For starters they spelled out that on April 8, 2022, the company recommend operations more than 5 years after it had abandoned them in 2017.

The Company believes that it is no longer a shell company because on April 8, 2022 when the Company recommenced operation, more than five years after it had abandoned its operation in 2017. On April 8, 2022, the company became the holding company for DNAGO.Ai and DNAGO.Ai was subsequently merged into OCLG to transform the business of the company and launch the new OCLGTech.com, with focus on “finding new ways to treat and prevent diseases.”

And what specifically has the company been up to since April 8?

Since April 8, 2022, the Company has been engaging manufacturers and stakeholders in the industry both in the United States and South Korea to execute agreements with partners, customers, vendors, and manufacturers, reviewing licenses and sublicense agreements with potential licensors, interviewing and hiring employees, and conducting research and due diligence on potential partners, Joint-ventures, and acquisitions in the biotech industry. The Company is also actively seeking additional acquisitions of diagnostic and biotechnology opportunities as time and resources permits. Many of these additional acquisitions are still at the early stage of due diligence or non-binding letter-of-intent to acquire.

I’m not sure how else to put it. The market says, via the current share price, that this is a dud shell and the merger was a failure. The supplemental filing spells out plain as day that the company has merged and they are working towards growing. Frank never sold a share and always touted $OCLG as being one of if not the prized shell of his collection. The company never released any PRs to pump up the price and now has spelled out what they’ve been doing. The book on reverse mergers specifically said the good companies should initially ignore their stock and focus on the company itself, and that they should do this for up to a year after they bought the shell. Frank was discharge as custodian for a reason and the company created a new website for a reason, and the hereditary research report thought enough of DNAgo.Ai to include them and their merger.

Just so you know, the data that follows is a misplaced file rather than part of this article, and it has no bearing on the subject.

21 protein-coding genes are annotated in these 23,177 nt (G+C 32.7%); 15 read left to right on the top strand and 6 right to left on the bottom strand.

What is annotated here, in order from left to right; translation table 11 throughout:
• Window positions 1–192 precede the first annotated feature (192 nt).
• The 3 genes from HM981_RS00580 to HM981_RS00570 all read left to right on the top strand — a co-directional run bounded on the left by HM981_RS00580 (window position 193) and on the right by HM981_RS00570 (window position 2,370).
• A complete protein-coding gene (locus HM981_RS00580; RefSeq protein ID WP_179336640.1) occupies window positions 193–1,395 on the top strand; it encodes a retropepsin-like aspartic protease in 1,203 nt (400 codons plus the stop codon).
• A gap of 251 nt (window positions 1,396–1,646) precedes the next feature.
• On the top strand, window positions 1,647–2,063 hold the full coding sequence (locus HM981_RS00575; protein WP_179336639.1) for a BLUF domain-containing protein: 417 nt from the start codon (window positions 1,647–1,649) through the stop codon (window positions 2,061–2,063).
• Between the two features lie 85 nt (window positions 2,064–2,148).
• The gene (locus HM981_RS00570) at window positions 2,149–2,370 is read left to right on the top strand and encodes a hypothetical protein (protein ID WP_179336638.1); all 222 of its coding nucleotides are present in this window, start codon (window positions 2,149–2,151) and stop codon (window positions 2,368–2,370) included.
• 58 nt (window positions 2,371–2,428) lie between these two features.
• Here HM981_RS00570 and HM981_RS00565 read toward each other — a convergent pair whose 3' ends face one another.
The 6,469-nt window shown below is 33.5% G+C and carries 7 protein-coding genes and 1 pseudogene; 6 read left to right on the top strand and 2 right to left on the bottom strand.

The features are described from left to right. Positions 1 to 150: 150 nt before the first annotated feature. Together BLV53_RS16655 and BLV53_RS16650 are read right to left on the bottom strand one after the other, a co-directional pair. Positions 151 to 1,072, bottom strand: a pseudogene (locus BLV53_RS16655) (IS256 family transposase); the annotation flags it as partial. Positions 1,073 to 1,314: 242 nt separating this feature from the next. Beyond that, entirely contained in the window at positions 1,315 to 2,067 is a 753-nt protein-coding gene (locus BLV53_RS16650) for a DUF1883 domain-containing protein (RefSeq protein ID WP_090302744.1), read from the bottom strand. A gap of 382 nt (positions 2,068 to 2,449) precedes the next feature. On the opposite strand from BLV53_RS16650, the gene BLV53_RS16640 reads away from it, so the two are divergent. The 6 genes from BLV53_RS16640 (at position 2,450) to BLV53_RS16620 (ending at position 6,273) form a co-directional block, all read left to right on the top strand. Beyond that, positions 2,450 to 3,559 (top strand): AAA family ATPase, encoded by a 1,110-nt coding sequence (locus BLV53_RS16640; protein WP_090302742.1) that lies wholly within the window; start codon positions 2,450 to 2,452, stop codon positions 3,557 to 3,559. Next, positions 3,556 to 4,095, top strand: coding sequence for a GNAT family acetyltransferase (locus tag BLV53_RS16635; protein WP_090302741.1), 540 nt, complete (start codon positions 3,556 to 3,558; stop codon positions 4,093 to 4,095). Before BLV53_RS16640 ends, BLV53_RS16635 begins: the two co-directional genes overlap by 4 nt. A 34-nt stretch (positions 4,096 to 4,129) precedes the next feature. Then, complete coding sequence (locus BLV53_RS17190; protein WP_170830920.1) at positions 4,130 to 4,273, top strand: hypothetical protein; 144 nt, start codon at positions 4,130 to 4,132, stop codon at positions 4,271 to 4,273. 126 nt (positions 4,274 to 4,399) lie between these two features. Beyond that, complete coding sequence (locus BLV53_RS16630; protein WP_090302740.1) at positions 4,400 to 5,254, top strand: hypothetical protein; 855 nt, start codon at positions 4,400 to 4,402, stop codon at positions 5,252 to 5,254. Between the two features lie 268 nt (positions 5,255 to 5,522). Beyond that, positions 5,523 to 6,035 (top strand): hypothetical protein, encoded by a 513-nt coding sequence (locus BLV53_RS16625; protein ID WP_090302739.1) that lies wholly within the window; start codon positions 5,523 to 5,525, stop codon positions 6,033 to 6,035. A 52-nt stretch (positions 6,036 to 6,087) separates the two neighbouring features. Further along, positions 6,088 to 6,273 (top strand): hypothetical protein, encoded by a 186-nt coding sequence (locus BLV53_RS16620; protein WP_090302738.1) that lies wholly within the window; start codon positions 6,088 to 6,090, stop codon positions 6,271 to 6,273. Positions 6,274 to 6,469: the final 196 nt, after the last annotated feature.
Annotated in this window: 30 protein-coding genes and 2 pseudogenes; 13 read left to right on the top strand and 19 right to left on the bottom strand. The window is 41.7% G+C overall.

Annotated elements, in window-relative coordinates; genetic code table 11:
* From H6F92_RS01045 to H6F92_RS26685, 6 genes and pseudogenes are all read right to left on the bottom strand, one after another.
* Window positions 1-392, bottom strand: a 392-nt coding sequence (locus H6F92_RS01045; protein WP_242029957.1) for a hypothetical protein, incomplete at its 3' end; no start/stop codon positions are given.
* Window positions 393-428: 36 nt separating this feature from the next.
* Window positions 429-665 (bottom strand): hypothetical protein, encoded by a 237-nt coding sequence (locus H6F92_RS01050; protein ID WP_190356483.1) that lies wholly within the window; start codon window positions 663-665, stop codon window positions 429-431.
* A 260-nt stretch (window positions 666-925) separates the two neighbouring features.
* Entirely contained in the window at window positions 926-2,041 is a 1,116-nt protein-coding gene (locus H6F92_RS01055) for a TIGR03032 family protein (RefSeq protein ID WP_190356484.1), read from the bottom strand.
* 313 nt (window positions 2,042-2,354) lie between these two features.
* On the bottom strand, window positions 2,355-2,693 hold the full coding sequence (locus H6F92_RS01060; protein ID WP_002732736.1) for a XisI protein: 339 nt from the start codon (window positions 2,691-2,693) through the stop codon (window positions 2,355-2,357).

A few other notes worth mentioning. The people behind DNAgo.Ai are from South Korea and that makes doing due diligence on them difficult for people like me who can only search in English. I’m quite sure the reason I can’t find out much about this company is because my abilities are limited by my language barrier. I did find a number of sites that seem to be connected to the guys behind DNAgo.Ai and if you want to go diving down this rabbit hole here is an interesting link that somehow fits into the puzzle.

Let me try to wrap up all of this with my main point. It’s not that I am 100% convinced that this is a sure thing or anything even close to that. All I’m saying is that at this point the market has priced virtually zero chance of success with the merger from May, so even just a remote chance of success should imply a sharp spike in the pps from here. And my argument is that there’s more than enough evidence mounting to warrant believing that there’s a second act coming to this story, and in the event that the market begins to see any sort of real chance for this merger to pan out, the spike in price will have to be violent. If you just wait for a press release you will be able to remove any doubt that the company is actually making a move towards investor awareness, but I think at that point it will be too late to get anywhere near these current prices. I think the evidence is more than strong enough to warrant taking a calculated gamble at these prices, hell I’ve averaged down as the evidence has increased while the price decreased.

Not only am I long shares of $OCLG but I’m telling anyone that wants to listen that these prices are calculated gambles I don’t think you should pass up. The evidence I presented is more than enough reason for me to believe these guys went radio silent on purpose and I see zero evidence of an actual pump and dump, if you know what to look for beyond simply the price itself. When the market is as wrong about something like this as I believe it is, I think this is where the life changing money is made. To all of the retail traders who moved on and refuse to see the evidence I’m pointing at, thank you very much because without your short shortsightedness I never would have been able to get shares as cheap as I have been able to.